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Radiat Med. 2001 Jul-Aug;19(4):209-13.

Central neurogenic hyperventilation with primary cerebral lymphoma: a case report.

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Department of Therapeutic Radiology and Oncology, Graduate School of Medicine, Kyoto University, Japan.


We report a case of a bright, alert patient with central neurogenic hyperventilation (CNH) associated with cerebral malignant lymphoma. CNH is a syndrome comprising normal or elevated arterial oxygen tension, decreased arterial carbon dioxide tension, and respiratory alkalosis in the absence of cardiac or pulmonary disease that stimulates a compensatory hyperpnea. A-72-year-old man with recurrent central nervous system lymphoma presented with hyperpnea. showing a respiratory rate over 30 per minute. He was fully awake and conscious. Routine laboratory studies and chest X-ray were normal, but arterial blood gas examination on room air showed respiratory alkalosis, regardless of wakefulness or sleep. Pulmonary infarction was denied by pulmonary flow scintigram. Rebreathing from a paper bag, intravenous administration of diazepam, and oxygen inhalation failed to alter the respiratory pattern. Brain MRI demonstrated two mildly enhanced lesions within the left side of the medulla oblongata and right side of the pons. CNH is rare in patients with normal consciousness. It seems to be caused by brainstem injury that includes the respiratory center.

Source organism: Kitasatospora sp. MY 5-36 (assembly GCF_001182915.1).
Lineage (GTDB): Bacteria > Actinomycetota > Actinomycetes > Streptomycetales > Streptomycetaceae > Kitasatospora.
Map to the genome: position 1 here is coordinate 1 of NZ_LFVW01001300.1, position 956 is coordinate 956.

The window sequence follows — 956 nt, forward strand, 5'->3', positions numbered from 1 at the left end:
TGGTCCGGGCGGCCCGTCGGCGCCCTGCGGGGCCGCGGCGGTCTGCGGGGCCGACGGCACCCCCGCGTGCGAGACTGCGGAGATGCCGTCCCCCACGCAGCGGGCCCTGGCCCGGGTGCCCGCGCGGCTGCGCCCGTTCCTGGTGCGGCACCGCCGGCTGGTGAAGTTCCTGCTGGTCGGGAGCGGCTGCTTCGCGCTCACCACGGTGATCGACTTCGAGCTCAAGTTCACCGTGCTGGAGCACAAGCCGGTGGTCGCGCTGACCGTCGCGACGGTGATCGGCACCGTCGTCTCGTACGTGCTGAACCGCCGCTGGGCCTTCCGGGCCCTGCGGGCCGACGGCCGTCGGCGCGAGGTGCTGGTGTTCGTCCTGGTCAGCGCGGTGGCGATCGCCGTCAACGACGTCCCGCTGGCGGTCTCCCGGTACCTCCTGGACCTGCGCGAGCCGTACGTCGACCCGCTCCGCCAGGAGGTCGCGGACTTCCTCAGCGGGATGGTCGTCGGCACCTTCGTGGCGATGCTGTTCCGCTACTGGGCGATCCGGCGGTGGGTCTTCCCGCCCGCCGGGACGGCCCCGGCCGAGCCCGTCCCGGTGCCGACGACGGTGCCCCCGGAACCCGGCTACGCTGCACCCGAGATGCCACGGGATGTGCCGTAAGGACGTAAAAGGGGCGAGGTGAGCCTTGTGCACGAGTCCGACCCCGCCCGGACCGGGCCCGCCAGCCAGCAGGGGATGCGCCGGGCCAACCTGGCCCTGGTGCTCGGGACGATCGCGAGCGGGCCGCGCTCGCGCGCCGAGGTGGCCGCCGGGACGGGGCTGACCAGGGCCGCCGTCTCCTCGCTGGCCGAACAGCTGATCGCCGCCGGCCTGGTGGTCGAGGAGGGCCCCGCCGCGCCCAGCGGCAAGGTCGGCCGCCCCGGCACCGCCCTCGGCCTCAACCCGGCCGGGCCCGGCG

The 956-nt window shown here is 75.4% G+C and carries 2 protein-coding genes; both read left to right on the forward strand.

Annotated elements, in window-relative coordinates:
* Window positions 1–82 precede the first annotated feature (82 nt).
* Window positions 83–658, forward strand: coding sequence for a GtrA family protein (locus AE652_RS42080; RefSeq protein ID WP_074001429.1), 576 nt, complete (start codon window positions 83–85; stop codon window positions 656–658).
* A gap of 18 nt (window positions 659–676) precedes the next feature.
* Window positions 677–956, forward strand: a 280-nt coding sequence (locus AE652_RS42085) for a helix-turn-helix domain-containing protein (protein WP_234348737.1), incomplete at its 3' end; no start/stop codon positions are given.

[Indexed for MEDLINE]

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